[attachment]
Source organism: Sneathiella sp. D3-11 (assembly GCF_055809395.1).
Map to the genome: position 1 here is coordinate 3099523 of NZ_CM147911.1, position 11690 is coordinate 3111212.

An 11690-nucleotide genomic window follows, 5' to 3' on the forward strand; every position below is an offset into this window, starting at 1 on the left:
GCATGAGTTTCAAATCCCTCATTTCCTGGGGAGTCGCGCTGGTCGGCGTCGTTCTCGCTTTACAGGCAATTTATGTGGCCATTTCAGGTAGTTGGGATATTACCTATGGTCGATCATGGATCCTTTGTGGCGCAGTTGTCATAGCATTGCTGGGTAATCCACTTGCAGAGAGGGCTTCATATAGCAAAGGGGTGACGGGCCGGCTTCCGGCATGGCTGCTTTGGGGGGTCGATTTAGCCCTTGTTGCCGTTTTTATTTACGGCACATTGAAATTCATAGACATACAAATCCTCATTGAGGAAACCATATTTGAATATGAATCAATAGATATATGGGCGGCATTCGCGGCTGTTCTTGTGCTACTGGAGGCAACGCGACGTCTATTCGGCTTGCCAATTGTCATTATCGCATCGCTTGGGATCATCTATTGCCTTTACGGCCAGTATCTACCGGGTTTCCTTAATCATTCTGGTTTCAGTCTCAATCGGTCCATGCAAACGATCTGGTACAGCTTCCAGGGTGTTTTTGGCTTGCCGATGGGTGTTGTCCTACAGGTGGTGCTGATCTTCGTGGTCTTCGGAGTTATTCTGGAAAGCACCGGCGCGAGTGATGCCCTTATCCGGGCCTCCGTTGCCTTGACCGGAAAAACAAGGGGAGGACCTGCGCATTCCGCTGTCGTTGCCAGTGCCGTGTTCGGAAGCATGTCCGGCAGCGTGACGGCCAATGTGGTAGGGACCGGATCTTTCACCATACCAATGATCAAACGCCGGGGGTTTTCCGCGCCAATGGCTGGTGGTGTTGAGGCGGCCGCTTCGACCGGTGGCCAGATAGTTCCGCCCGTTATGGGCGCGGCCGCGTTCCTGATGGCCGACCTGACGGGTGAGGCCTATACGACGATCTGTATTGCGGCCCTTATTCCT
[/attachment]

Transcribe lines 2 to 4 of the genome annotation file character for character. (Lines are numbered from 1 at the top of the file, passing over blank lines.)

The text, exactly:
Map to the genome: position 1 here is coordinate 3099523 of NZ_CM147911.1, position 11690 is coordinate 3111212.

An 11690-nucleotide genomic window follows, 5' to 3' on the forward strand; every position below is an offset into this window, starting at 1 on the left:
GCATGAGTTTCAAATCCCTCATTTCCTGGGGAGTCGCGCTGGTCGGCGTCGTTCTCGCTTTACAGGCAATTTATGTGGCCATTTCAGGTAGTTGGGATATTACCTATGGTCGATCATGGATCCTTTGTGGCGCAGTTGTCATAGCATTGCTGGGTAATCCACTTGCAGAGAGGGCTTCATATAGCAAAGGGGTGACGGGCCGGCTTCCGGCATGGCTGCTTTGGGGGGTCGATTTAGCCCTTGTTGCCGTTTTTATTTACGGCACATTGAAATTCATAGACATACAAATCCTCATTGAGGAAACCATATTTGAATATGAATCAATAGATATATGGGCGGCATTCGCGGCTGTTCTTGTGCTACTGGAGGCAACGCGACGTCTATTCGGCTTGCCAATTGTCATTATCGCATCGCTTGGGATCATCTATTGCCTTTACGGCCAGTATCTACCGGGTTTCCTTAATCATTCTGGTTTCAGTCTCAATCGGTCCATGCAAACGATCTGGTACAGCTTCCAGGGTGTTTTTGGCTTGCCGATGGGTGTTGTCCTACAGGTGGTGCTGATCTTCGTGGTCTTCGGAGTTATTCTGGAAAGCACCGGCGCGAGTGATGCCCTTATCCGGGCCTCCGTTGCCTTGACCGGAAAAACAAGGGGAGGACCTGCGCATTCCGCTGTCGTTGCCAGTGCCGTGTTCGGAAGCATGTCCGGCAGCGTGACGGCCAATGTGGTAGGGACCGGATCTTTCACCATACCAATGATCAAACGCCGGGGGTTTTCCGCGCCAATGGCTGGTGGTGTTGAGGCGGCCGCTTCGACCGGTGGCCAGATAGTTCCGCCCGTTATGGGCGCGGCCGCGTTCCTGATGGCCGACCTGACGGGTGAGGCCTATACGACGATCTGTATTGCGGCCCTTATTCCT